The prize-winning poet reflects on what sustains us in a sundered world.
With his dazzling ability to set words spinning, Amit Majmudar brings us poems that sharpen both wit and knives as he examines our "life in solitary." Equally engaged with human history and the human heart, Majmudar transfigures identity from a locus of captivity to the open field of his liberation. In pieces that include a stunning central sequence, "Letters to Myself in My Next Incarnation," the poet is both the Huck and Jim of his own adventures. He is unafraid to face human failings: from Oxycontin addiction to Gujarat rioting, he examines--often with dark comedy--the fragility of the soul, the unchartability of pain, and the reasons we sing and grieve and make war. All-American and multitudinously alone, dancing in his confinement, Majmudar is a poet of exuberance and transcendence: "What I love here, / Poems and women mostly, / I know you can't remember," he tells his future self. "But they were worthy of my love."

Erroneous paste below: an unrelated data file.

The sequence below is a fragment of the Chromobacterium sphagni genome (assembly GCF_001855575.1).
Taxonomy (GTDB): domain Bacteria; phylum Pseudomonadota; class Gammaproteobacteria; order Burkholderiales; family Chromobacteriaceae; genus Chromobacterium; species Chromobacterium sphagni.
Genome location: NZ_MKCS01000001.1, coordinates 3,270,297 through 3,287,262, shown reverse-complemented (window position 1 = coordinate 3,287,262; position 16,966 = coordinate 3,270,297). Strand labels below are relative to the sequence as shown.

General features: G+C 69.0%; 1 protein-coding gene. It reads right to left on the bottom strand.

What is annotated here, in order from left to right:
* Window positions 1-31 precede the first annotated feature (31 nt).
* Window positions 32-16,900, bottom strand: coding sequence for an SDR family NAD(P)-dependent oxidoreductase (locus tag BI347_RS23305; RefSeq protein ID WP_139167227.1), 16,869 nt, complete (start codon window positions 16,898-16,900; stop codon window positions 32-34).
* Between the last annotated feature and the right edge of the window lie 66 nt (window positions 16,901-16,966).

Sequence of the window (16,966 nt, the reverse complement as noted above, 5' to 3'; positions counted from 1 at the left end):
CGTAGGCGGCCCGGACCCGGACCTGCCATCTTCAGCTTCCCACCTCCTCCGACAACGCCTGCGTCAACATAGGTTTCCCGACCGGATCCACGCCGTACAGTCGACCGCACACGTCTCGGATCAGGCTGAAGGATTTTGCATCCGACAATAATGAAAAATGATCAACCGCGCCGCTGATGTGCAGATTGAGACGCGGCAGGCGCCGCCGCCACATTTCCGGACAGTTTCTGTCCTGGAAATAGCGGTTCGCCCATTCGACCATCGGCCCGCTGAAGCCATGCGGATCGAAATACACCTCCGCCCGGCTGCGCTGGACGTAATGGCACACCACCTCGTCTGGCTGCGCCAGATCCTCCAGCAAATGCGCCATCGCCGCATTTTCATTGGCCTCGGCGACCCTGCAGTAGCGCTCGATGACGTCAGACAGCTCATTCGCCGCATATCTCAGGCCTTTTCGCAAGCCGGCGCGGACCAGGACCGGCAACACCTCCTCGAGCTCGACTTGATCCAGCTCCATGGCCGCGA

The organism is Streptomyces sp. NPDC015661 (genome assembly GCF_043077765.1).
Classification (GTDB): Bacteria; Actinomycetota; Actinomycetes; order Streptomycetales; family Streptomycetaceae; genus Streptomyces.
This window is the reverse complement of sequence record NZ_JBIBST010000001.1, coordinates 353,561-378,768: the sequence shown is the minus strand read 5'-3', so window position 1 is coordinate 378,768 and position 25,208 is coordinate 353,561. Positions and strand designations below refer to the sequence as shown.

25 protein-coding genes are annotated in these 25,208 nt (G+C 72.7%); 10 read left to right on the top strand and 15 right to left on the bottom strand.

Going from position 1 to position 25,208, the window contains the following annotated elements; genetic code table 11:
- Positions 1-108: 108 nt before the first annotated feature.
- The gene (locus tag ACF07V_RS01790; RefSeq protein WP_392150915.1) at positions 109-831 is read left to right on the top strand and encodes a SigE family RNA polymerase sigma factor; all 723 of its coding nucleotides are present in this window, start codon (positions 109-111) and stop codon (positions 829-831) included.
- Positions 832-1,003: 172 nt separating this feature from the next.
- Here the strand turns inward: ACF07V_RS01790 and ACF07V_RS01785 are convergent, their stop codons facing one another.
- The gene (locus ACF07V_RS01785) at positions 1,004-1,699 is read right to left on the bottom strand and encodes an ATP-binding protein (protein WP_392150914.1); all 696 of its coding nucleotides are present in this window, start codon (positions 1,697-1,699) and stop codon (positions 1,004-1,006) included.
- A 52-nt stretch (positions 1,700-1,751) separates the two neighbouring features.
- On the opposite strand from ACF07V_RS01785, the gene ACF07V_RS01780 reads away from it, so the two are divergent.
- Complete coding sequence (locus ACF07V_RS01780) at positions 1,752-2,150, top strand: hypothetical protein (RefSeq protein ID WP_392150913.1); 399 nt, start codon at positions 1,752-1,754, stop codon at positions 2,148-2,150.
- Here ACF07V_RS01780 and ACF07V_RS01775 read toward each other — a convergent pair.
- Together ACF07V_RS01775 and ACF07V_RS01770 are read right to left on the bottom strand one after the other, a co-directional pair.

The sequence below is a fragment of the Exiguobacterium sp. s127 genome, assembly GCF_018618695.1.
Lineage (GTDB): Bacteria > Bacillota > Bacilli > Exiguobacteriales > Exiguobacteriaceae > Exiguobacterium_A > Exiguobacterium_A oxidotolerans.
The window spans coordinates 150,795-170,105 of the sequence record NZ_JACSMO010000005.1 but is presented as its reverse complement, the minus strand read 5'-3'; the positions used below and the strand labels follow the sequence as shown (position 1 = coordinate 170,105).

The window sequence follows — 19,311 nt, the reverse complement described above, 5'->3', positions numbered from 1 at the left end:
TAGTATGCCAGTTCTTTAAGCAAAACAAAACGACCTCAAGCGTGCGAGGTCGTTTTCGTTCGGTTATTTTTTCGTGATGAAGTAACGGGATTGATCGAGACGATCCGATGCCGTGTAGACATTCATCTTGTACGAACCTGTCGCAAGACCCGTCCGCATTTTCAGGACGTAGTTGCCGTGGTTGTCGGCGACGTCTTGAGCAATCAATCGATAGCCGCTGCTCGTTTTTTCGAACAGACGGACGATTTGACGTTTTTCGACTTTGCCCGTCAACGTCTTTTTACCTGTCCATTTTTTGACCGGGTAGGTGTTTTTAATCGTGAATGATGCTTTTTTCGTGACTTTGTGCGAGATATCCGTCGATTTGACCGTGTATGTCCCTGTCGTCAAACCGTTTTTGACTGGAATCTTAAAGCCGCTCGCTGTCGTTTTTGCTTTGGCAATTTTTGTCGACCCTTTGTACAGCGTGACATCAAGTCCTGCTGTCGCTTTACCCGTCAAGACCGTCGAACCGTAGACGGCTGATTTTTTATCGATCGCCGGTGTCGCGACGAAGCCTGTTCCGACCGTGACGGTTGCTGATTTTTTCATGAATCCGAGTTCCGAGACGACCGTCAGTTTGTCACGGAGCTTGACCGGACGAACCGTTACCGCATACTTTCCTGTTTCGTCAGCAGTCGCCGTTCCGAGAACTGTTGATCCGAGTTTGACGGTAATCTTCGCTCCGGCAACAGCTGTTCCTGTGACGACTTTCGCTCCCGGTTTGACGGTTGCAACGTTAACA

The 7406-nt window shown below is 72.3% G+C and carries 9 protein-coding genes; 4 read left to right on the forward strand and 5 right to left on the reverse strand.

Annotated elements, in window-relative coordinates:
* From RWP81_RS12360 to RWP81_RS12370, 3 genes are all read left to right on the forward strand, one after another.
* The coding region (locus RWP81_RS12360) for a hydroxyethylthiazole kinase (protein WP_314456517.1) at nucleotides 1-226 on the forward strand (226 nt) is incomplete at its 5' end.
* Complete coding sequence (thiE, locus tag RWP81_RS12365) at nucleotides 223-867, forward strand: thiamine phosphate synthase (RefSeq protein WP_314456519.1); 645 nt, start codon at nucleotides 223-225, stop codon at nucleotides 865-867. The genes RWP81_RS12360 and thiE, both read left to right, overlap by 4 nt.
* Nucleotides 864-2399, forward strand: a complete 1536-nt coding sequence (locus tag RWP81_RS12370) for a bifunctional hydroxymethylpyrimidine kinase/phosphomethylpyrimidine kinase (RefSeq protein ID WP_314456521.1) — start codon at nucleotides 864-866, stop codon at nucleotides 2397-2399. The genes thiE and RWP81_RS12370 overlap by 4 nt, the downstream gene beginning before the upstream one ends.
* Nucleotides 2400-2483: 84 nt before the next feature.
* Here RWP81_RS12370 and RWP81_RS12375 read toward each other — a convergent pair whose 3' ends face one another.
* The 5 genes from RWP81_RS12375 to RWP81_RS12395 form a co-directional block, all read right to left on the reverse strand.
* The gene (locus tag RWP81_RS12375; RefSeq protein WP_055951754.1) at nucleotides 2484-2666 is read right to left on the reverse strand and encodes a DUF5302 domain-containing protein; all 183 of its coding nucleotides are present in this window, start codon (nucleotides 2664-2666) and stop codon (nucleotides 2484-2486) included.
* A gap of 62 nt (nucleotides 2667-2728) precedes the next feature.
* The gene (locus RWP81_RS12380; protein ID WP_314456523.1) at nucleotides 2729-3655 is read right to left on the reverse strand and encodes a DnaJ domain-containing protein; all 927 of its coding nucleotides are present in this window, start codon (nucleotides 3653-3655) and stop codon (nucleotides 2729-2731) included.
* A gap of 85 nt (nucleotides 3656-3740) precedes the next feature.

About the Author
AMIT MAJMUDAR is a diagnostic nuclear radiologist who lives in Westerville, Ohio, with his wife and three children. His latest works are Dothead, his third poetry collection, and Godsong: A Verse Translation of the Bhagavad-Gita, with Commentary. He is also the editor of the anthology Resistance, Rebellion, Life: 50 Poems Now. Awarded the Donald Justice Prize and the Pushcart Prize, Majmudar's work has appeared in numerous publications, including The New York Times, The New Yorker, Best of the Best American Poetry, and the eleventh edition of The Norton Introduction to Literature. He blogs for the Kenyon Review and is also a critically acclaimed novelist.